This Satish Kaushik directed film must have sounded great on Kaagaz (paper), but falls somewhat flat at the execution level. The film begins with a good tempo, but is unable to hold on to the pace after the initial burst of energy.
Pankaj Tripathi plays a modest, bandmaster in a village in Uttar Pradesh. He is content with his tiny shop and his small family, till a well-wisher goads him to get a loan to expand his business. When he decides to get the ownership papers of his land in ancestral village as mortgage for the loan, he realises his wily extended family has declared him dead to usurp the land. Bharat Lal struggles to prove himself alive, sometimes taking extreme measures, while the whole village makes fun of him. Bharat still wants to be declared “alive” and he’s helped by a lawyer (played by Kaushik himself) and to some extent, a politician (Meets Vashisht). Kaushik sets his film from late 70s to well into 90s as he narrates Bharat’s ordeal.
The film is based on a rather interesting true story of a farmer in UP, Lal Bihari Mritak, who had to fight the system for almost two decades merely to prove that he’s alive. Lal Bihari had not only managed to prove himself alive, but he also started an organisation to fight for justice for the people who suffered similar fate. This is a subject that comes with ample opportunity for black humour, but unfortunately Kaushik’s execution lacks imagination and relies a tad too heavily on his central character’s shoulders.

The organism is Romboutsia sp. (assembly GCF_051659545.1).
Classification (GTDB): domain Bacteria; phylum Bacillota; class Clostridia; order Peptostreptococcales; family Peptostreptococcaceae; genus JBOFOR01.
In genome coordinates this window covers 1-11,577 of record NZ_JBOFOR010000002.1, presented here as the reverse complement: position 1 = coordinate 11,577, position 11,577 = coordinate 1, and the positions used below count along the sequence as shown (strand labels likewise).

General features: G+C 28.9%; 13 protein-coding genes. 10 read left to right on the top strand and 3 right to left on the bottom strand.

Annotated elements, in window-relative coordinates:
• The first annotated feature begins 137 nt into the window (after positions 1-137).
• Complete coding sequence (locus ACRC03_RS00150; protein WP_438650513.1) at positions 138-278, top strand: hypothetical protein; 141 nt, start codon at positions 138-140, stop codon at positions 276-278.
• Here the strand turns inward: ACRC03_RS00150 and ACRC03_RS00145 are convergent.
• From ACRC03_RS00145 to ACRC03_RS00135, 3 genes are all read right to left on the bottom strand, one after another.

What Kaushik needed to realise is that even though the film is set in the 70s, it is the 2021 audience watching it. So treating the film as if being made in the 70s (complete with a pointless item number) will only make it look outdated and old fashioned.
We know that playing a character like this comes easy for Pankaj Tripathi. However, even this otherwise effortless actor seems to be trying too hard to fit in the set up, mostly thanks to uninspiring writing. Tripathi is rather overexposed on the digital arena, but he’s still a treat to watch. Satish Kaushik gives an easy performance, too. Monal Gajar, who plays Bharatlal’s wife, Rukmini, is easy on the eye and gives good support.
While Kaushik’s attempt to put the point across that most underprivileged people are treated as mere numbers by the politicians, and the government apathy for which it doesn’t really matter if a poor man is “dead or alive” on paper or otherwise until it is election time. However, the film could have been effective if there was more thought put into writing and the execution.
(The reviewer is Director — Quest Films/Quest Digital)
Cast: Pankaj Tripathi, Monal Gajjar, Amar Upadhyay, Satish Kaushik
Director: Satish Kaushik
Stars: Two and half